Everything you wanted to know about our truck, but were too shy to ask!
Everyone always asks about the truck. It has been the topic of many a newspaper article over the years. Thankfully the ancient ride still goes, and customers recognize it far and wide as the "Soap Truck" from Edgerton. So, for your reading pleasure, here is the story of "The Truck".
Our mascot soap truck is a 1976 Dodge B-30 series, Tradesman van, customized into an ambulance. It served in Miami at some point in its life, but when we discovered it, it was living in Dawn, Texas. Dawn is a small town about sixty miles south-west of Amarillo. At the time (2003), this small town of approximately 800 folks could not afford to purchase a newer ambulance, so they listed the ambulance in an E-Bay auction. We happened to see it there one evening. We had been pondering a soap vehicle for a while, but most cargo vans we had seen were not the right ride. At the time, we had to haul not only the soap to market, but also four small children. Most cargo vans have two seats at best. Here, on this E-Bay auction, was a vehicle that was fully equipped with lots of cupboards and storage, as well as six sets of safety belts for riders. It came complete, with an oxygen tank, an intercom, and a rolling stretcher. So we bid on it, never dreaming that we would ever win. We did win, however, and hubby flew to Texas to drive our treasure back home, sleeping on the stretcher along the way. We donated the oxygen tank to the local health clinic, and use the stretcher to haul our soaps in and out of indoor sales events. Dubbed "Trusty Cowboy" by our four children, he has been hauling soap and kids to markets ever since. He was the favorite playing place for our kids during those days, and still welcomes any other kids who are at the farmer's markets. Their wild fantasy journeys in him used to stagger the adult imagination! Now that my kids are mostly grown up, I think he gets lonely for them, and longs to go to markets just to hear the other kids play.
For you car enthusiasts, the truck engine is a 360 V-8, with a two barrel Holley carburetor. He has the big Posi-Track rear end, and a Torque-Flight transmission without overdrive. He is a true duel-energy vehicle, burning and leaking about a quart of oil every two weeks. Mom keeps a gallon jug of oil in the cab, and fills both at every gas stop. He gets about 10 miles per gallon on a good day, and tried, begrudgingly, to haul our soap trailer behind him. After the transmission failed in 2012, Mom finally saw things Cowboy's way and removed the rear hitch, replacing it with the original step bumper, thus ending his trailering responsibilities. (She suspects that he's secretly glad to get out of the extra work!) The tires are the old 16.5" rims, so you really don't want to get a flat. Most tire stores don't believe that this is a real tire size. Firestone is about the only company left that actually still produces Cowboy's tires, and boy, they are not cheap! The front and rear tires also have different numbers of lug nuts, so tire rotation is limited. With new shocks in 2016, he rides and drives surprisingly smooth for a car his age. He's alot slow to get moving, but once he's at crusing speed, he glides along rather well. In the fall of 2016, the original Holley carburator finally failed, and I had a heck of a time trying to convince him to go. But luckily, there are still mechanics out there who know about such things, and he decided that maybe markets were not so bad after all for 2017. In 2017 he had some major hiccups as fuel pump #2, starter #2, and exhaust decided to fail....as well as about a half dozen other things. All have finally been repaired, (I hope!), and he is still motoring down the highway as we close the 2017 season. On average, he soaks me for about $2500 in repairs per year.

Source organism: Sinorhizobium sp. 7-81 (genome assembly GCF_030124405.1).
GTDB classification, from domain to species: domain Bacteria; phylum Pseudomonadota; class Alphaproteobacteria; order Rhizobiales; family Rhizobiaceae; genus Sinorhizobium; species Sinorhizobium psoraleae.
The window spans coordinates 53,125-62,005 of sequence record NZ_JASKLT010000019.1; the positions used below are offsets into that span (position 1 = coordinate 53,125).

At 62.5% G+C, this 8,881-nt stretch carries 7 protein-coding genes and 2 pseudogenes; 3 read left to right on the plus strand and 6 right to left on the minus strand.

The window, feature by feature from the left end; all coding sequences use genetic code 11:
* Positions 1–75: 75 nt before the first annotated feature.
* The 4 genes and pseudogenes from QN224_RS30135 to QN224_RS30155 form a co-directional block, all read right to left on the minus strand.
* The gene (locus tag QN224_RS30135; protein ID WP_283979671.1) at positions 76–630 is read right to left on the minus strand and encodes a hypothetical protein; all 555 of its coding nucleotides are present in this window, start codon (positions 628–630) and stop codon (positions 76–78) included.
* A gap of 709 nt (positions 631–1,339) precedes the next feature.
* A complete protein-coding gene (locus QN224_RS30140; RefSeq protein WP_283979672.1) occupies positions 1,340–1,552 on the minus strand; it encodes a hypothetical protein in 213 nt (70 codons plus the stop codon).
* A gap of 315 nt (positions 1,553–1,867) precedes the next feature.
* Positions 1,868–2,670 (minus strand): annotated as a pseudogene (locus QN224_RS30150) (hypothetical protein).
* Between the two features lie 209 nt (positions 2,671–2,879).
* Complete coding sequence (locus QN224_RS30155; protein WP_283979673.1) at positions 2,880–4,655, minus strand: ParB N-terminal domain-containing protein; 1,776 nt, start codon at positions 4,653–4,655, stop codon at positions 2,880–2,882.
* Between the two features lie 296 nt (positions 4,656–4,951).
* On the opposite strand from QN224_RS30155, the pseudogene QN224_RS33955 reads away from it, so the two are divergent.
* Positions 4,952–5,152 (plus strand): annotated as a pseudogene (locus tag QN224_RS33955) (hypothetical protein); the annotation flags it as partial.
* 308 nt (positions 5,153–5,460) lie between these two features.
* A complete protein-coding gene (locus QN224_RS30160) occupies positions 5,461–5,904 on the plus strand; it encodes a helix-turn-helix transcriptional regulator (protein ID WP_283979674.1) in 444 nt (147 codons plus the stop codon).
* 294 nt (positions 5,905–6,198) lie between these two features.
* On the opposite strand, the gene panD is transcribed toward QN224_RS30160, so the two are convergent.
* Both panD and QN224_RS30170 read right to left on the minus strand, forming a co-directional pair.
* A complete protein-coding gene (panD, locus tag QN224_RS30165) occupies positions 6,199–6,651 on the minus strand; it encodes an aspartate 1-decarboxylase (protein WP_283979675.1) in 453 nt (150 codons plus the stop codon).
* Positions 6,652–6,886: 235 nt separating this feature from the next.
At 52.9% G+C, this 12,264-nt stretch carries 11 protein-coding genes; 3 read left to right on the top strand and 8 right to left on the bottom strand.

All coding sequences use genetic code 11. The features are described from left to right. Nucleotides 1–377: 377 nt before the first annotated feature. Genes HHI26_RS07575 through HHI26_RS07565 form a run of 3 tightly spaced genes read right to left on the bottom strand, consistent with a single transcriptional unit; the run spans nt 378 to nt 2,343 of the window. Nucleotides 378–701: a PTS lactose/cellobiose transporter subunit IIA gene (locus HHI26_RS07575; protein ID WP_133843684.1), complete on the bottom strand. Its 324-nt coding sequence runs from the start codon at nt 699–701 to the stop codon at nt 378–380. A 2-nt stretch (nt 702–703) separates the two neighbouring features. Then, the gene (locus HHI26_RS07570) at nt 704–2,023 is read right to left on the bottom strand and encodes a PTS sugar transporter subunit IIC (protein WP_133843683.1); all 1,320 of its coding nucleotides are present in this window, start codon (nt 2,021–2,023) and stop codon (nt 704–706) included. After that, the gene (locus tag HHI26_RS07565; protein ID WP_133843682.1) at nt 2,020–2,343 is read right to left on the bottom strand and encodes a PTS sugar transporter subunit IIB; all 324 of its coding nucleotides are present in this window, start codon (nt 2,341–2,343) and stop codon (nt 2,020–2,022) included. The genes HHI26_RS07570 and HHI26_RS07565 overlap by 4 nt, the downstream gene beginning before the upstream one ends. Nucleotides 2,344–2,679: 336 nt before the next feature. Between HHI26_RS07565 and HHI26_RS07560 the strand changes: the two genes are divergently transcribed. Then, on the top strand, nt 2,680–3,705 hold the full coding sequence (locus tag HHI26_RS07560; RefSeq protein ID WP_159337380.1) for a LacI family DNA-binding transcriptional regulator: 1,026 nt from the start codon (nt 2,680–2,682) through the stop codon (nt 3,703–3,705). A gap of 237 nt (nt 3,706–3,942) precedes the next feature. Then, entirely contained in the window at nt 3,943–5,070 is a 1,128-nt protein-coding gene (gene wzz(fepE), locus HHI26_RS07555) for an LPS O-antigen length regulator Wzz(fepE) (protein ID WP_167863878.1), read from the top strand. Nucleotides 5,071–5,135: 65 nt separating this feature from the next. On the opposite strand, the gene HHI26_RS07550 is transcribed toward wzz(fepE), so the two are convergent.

We have swapped the original non-opening windows with ones that vent at the bottom. Getting replacement latches for those windows is next to impossible these days! All of the red flashing lights and siren still worked when we got him, but we are not allowed to use them on the road, of course. Sometimes we get special permission from the Edgerton Police to turn the lights on for the Edgerton High School Homecomming Parade, where Cowboy has towed class floats. (The kids go crazy over Cowboy!) Although hubby was able to get the spotlights to work in Texas, they haven't worked since the day he entered Wisconsin, for no reason. Go figure.
In 2010, the Wisconsin DOT took offense to Cowboy's red lighting (after eight years of peacefully driving around!), so now he sports yellow globes around the top instead of red. They also made us disable the siren unit, but we were able to preserve the PA system and bull-horns on top, so Cowboy can still make his own noise for parades. (Currently he's partial to the Rubber Duckie Song.) Mom thinks he's the hansomest rig on the road!
Since Cowboy has lived all of his life in the south up until now, you can pretty much guess that the air conditioner doesn't work anymore, and the heat works splendidly. At times, Cowboy gets a little over-excited and refuses to turn the heat off! Sometimes on really hot summer days, Mom has to drive with the heat on to prevent him from overheating....and he will literally heat you out of the cab! He hates to run in the cold weather, loves to overheat in the summer, and has a real problem with the damp Wisconsin springs and the chilly Wisconsin falls. Being rear-wheel drive and very top-heavy, he's unbelieveably senile and clumsy in the little bit of snow that he drives in. Mom usually puts him to sleep by December. He has the pleasure of sleeping the snows away, hibernating, until Mom calls to him, "Get up!!! It's market time!!" in the spring. With a choking roar of the motor and a huge belch of smoke, accompanied by delighted shreiks from both the kids and mom, he wakes up and we are off to market for another season!